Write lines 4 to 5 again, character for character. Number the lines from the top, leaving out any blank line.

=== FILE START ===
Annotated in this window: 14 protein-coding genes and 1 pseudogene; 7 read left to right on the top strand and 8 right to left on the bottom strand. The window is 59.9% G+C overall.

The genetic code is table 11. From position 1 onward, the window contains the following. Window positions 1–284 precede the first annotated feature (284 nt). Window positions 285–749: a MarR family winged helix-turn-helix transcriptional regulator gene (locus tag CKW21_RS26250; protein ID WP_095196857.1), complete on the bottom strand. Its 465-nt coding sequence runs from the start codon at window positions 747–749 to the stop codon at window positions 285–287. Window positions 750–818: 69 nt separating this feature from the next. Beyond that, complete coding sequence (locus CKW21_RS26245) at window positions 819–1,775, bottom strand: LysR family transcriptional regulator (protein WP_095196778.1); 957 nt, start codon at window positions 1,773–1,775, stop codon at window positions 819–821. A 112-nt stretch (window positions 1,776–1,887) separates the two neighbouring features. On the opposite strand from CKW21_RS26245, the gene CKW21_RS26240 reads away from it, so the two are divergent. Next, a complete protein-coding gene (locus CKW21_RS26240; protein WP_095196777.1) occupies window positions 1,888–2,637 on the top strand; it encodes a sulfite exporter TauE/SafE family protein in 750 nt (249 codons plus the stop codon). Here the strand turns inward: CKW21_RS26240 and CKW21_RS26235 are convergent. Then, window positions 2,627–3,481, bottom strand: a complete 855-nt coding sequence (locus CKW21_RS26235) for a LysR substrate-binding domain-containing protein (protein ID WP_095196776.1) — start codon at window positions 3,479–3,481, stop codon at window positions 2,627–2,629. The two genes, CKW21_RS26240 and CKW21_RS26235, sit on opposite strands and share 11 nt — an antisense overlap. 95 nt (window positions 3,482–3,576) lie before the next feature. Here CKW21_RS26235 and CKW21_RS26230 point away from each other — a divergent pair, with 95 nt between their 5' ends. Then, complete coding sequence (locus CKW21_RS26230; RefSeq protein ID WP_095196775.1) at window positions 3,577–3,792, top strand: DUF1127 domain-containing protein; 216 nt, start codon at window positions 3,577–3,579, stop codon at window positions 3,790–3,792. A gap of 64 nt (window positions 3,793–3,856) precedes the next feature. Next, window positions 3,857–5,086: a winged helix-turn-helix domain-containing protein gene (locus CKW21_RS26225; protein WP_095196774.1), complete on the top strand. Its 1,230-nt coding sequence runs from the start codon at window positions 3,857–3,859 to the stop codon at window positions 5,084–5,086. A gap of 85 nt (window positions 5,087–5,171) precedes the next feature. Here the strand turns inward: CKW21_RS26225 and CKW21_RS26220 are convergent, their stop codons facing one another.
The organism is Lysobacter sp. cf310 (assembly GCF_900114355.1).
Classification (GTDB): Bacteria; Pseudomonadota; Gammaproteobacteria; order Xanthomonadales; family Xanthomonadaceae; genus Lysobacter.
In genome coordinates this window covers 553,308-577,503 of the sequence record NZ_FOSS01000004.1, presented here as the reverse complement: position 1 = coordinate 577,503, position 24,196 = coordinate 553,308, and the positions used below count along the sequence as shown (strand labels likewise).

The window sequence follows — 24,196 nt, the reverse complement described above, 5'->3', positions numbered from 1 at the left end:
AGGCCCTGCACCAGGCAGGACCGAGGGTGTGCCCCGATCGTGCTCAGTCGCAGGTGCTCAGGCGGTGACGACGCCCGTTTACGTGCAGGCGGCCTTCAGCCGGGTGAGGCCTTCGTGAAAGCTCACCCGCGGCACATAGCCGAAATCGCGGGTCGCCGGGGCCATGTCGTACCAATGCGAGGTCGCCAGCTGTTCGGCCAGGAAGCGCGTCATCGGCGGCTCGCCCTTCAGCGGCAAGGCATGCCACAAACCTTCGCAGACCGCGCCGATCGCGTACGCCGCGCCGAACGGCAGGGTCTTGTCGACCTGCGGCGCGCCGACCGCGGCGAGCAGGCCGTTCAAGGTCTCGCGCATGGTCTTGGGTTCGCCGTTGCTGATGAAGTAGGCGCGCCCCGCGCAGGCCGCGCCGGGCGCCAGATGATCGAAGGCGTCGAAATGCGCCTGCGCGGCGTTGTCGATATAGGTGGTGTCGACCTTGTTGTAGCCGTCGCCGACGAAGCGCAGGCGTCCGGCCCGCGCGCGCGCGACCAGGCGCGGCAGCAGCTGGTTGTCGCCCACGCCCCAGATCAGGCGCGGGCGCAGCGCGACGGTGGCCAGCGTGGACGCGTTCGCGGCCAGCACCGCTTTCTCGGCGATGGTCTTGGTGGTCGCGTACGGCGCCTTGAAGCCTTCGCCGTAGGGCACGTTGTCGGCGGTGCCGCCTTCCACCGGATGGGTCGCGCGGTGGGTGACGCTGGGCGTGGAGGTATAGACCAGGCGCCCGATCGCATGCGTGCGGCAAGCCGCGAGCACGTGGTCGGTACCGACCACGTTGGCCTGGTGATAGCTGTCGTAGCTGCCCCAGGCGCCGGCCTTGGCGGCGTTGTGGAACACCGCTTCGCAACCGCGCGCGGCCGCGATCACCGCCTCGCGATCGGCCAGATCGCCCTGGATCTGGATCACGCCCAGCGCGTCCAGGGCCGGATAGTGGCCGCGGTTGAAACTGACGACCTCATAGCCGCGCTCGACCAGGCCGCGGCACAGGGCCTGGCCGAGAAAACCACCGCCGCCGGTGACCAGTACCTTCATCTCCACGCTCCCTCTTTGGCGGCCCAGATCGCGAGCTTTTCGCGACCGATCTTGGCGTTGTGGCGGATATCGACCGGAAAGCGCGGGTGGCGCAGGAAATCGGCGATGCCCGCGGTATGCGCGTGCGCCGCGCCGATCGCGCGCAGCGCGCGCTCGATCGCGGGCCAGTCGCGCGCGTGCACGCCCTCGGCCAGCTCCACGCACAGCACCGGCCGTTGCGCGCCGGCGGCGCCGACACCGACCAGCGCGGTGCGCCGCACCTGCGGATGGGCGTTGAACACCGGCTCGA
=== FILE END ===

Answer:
Classification (GTDB): Bacteria; Pseudomonadota; Gammaproteobacteria; order Xanthomonadales; family Xanthomonadaceae; genus Lysobacter.
In genome coordinates this window covers 553,308-577,503 of the sequence record NZ_FOSS01000004.1, presented here as the reverse complement: position 1 = coordinate 577,503, position 24,196 = coordinate 553,308, and the positions used below count along the sequence as shown (strand labels likewise).